At the time I first decided to write this post it was late July here on the east coast. I was walking through one of the local beer stores I frequent, and thinking about what I was in the mood for that night. I couldn’t stomach another round of shandys, fruit beers, or ciders, and was thinking actually that summer is my least favorite season for beer. But there are good stores in my area and I knew I would find some off season stout or barley wine to meet my craving.
Then I saw it, Octoberfest.
Be careful what you wish for.
My favorite season for beer is autumn. Oktoberfest, pumpkin, and harvest selections are in full swing and the Imperial Russian Stouts and winter warmers are just emerging. These are my favorite styles, but when I saw this Oktoberfest beer, my reaction was quite the opposite of excited. Oktoberfest in July?
I had a flashback to earlier in the year, second week of February to be specific, when I was in Atlantic City and asked for the draft selection. The Sam Seasonal was Alpine Spring.
So, spring starts in February and October is now in July? As I stared at the delightful yet un-purchasable fall beer in front of me I did my best Lewis Black impression, shaking my head, wagging my finger and exclaiming to anyone who would listen “What!?!?” Standing on some principle I never even knew I had, I skipped the choices of pumpkin and Octoberfest, even though I did want them.
Can the ‘seasonality’ of seasonal selections be ruined if enough respect is not paid to the tradition of the style itself?
This trend we are seeing in the craft beer industry is not uncommon for any industry with seasonal influences. When you have a limited time frame to sell a product, there are only so many things you can change to try and increase sales.
As the craft beer market continues to develop and mature we have seen every brewer with enough capacity jump head first into the seasonal pool. Branding tactics, fancy and funny names, new styles, collaborations, and other marketing tactics are all necessary to ensure that a brewer’s new imperial-marzen-style-pumpkin-spice-whatever gets noticed and, more importantly, gets purchased. Once the seasonal market begins to get saturated, there is only one thing left to do, expand the season. It is why Halloween shops are now open on Labor Day and department stores start playing Christmas music in October.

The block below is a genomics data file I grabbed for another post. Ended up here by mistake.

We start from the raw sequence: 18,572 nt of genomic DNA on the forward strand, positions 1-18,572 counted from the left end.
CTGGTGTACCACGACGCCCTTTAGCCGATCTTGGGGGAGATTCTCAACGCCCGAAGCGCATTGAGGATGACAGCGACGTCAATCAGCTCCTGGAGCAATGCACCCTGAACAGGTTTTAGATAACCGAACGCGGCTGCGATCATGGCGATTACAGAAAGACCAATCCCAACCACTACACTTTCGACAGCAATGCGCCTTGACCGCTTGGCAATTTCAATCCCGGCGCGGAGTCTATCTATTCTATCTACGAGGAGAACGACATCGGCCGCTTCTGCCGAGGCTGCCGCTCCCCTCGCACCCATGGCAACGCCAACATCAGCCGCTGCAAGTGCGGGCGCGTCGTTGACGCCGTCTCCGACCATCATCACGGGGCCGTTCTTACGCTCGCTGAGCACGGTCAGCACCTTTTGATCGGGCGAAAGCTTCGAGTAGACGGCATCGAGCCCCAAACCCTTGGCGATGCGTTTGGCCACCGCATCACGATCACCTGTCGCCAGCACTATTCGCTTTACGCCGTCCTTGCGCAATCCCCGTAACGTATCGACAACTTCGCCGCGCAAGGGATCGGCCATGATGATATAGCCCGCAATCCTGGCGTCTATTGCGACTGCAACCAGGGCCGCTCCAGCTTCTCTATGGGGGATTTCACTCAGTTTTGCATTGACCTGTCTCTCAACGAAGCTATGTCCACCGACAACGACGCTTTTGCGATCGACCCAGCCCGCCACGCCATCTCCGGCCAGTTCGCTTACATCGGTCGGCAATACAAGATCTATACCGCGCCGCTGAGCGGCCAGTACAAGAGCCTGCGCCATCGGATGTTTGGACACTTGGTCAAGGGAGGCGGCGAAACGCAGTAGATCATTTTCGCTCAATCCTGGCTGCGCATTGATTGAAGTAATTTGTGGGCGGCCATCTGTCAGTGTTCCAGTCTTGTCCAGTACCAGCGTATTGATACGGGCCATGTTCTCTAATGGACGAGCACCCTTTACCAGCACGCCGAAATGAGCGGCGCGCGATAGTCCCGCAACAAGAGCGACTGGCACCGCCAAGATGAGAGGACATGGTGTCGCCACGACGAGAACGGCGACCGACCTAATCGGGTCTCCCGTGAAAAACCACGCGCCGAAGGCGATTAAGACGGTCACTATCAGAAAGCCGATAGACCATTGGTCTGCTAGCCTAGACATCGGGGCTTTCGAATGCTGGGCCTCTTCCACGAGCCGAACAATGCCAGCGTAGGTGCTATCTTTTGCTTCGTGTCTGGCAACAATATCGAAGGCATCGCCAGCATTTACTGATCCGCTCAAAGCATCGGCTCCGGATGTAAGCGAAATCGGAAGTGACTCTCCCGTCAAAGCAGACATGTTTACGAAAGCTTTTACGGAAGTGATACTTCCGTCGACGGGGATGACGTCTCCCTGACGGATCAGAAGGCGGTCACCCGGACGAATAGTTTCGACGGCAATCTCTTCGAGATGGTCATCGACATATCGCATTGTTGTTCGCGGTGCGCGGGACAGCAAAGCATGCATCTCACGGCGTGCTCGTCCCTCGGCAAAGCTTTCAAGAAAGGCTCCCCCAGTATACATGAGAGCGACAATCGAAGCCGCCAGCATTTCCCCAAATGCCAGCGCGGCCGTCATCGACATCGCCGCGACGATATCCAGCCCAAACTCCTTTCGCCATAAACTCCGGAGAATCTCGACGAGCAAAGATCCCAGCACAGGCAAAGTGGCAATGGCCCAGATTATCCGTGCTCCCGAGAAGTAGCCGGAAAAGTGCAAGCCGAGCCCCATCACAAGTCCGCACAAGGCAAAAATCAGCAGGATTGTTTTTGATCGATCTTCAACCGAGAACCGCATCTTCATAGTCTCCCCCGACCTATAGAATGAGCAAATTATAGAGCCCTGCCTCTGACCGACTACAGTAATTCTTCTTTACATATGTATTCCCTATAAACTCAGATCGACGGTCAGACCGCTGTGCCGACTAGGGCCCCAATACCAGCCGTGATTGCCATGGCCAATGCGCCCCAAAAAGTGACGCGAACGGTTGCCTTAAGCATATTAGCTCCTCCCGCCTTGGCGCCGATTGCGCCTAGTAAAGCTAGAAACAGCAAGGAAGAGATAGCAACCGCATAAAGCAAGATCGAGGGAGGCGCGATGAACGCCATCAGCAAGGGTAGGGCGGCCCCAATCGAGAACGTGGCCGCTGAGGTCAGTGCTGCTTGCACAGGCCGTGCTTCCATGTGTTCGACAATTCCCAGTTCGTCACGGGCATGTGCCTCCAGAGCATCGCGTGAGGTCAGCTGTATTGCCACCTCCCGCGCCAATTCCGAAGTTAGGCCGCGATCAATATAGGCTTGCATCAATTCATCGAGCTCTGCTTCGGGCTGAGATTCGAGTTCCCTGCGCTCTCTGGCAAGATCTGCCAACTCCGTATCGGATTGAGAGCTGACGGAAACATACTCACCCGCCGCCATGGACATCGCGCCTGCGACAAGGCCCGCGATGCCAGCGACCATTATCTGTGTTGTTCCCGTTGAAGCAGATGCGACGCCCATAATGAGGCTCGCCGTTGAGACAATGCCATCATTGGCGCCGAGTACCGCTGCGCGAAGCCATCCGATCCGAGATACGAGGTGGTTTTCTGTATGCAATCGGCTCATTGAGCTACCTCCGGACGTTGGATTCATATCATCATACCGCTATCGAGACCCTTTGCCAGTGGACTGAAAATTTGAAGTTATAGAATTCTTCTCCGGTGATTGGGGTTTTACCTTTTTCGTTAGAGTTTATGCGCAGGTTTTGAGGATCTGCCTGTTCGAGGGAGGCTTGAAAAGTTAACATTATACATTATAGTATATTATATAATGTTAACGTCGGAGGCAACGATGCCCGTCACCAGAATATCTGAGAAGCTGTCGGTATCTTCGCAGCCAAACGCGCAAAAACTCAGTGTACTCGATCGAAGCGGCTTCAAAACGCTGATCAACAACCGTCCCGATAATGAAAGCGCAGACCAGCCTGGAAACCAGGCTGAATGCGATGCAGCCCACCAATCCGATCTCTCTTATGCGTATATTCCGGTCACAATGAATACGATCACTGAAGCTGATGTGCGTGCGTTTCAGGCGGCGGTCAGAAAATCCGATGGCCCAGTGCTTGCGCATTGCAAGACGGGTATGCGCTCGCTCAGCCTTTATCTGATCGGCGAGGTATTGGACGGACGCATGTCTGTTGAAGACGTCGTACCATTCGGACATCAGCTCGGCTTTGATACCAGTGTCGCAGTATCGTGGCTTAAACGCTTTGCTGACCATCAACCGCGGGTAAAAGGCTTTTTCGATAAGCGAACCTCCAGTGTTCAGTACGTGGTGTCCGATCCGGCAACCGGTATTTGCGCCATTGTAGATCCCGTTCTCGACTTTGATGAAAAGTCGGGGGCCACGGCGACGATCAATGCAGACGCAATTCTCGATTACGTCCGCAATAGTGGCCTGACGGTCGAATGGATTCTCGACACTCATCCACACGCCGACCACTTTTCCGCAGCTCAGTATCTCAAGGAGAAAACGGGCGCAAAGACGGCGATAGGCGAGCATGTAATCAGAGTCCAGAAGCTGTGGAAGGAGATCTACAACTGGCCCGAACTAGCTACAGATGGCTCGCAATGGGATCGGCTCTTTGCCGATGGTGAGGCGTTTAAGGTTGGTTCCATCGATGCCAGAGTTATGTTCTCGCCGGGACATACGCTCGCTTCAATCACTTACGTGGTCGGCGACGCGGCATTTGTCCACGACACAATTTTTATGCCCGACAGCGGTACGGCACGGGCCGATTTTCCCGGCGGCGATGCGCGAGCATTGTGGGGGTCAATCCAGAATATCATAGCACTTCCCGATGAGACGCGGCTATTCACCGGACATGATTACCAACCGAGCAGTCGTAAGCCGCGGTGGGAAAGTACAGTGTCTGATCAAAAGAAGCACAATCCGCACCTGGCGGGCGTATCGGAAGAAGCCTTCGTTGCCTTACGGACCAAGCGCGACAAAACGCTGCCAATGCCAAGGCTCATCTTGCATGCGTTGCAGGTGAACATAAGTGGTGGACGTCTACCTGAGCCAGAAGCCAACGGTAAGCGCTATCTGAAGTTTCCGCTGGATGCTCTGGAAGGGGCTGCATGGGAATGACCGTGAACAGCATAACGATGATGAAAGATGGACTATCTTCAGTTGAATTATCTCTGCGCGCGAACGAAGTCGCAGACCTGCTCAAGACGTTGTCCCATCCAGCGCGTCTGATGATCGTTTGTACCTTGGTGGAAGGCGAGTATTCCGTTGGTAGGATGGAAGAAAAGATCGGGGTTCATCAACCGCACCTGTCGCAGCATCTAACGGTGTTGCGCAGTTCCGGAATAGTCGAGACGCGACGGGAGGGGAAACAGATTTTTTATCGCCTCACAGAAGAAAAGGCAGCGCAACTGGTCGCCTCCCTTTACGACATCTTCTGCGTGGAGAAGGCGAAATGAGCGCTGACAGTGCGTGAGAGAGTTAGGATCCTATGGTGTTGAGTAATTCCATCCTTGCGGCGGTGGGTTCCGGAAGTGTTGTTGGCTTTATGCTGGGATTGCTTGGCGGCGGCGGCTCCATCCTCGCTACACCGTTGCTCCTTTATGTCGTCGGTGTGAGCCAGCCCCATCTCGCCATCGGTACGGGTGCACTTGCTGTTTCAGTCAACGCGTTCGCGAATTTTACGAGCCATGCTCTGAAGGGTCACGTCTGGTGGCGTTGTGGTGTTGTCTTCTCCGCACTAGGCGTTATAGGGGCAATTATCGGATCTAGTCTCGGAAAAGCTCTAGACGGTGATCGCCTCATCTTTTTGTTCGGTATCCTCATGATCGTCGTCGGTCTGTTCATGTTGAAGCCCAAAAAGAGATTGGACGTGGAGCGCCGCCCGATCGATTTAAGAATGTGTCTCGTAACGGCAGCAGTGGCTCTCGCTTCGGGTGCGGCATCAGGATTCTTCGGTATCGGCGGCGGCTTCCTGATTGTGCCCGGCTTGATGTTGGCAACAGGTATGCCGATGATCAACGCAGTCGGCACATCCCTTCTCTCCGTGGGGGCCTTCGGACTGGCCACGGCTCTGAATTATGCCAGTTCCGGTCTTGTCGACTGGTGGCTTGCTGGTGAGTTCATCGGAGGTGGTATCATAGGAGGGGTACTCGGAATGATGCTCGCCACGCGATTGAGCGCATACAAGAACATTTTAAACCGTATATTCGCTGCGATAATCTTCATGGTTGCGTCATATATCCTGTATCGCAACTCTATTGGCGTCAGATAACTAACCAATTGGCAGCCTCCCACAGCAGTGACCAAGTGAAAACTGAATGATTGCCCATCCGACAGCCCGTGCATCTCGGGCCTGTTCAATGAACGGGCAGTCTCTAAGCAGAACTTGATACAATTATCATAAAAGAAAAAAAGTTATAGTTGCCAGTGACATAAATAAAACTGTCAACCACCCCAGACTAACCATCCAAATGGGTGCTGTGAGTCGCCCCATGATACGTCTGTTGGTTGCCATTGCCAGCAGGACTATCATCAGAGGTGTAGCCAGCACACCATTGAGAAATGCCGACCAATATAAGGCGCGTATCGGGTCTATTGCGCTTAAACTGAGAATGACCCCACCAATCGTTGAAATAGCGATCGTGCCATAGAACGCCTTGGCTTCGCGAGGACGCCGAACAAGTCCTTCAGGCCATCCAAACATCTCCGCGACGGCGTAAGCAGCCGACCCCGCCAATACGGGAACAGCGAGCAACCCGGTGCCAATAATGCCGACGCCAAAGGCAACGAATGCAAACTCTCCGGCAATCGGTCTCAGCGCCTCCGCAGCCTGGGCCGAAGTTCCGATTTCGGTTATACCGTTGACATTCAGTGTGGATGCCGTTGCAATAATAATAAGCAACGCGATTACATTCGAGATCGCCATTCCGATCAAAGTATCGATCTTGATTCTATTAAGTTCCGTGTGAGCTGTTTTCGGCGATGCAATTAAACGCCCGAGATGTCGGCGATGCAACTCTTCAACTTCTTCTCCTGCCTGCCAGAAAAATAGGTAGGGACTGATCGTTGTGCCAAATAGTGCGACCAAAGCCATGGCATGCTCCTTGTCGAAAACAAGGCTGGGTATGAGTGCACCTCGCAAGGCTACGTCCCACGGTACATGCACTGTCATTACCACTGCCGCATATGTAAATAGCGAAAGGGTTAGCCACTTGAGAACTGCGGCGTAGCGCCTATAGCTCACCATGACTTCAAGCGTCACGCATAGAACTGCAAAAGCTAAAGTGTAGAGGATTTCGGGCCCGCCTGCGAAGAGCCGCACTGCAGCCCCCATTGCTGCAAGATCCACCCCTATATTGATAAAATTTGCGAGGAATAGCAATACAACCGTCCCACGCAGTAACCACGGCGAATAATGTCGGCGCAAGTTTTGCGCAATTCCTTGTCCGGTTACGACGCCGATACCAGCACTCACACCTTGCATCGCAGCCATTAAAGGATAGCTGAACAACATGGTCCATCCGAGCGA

As the movie Beer Wars taught us, if brewers were at war, the battlefield would be on the shelf.
How does a larger craft brewer ensure that his seasonal gets top billing when the market is becoming flooded with similar, and often better, local and regional selections? Get it out early. I am sure Sam Adams does not plan to sell a tremendous amount of Octoberfest in August, but what they do want is to make sure every time you go to the beer store for the rest the summer to purchase the last of your favorite patio, beach or golf beer, you are seeing their autumn samplers and branding front and center. It is called top of mind awareness in the marketing world, and they know all about it.
So when back to school is come and gone, and you decide it is time to fully embrace the fall beer season, will you be more likely to grab a six-pack or case of some beer you have been staring at for a month? There are a lot of marketing dollars betting that you will.
What are your thoughts on seasonal releases out before the season? Comment below.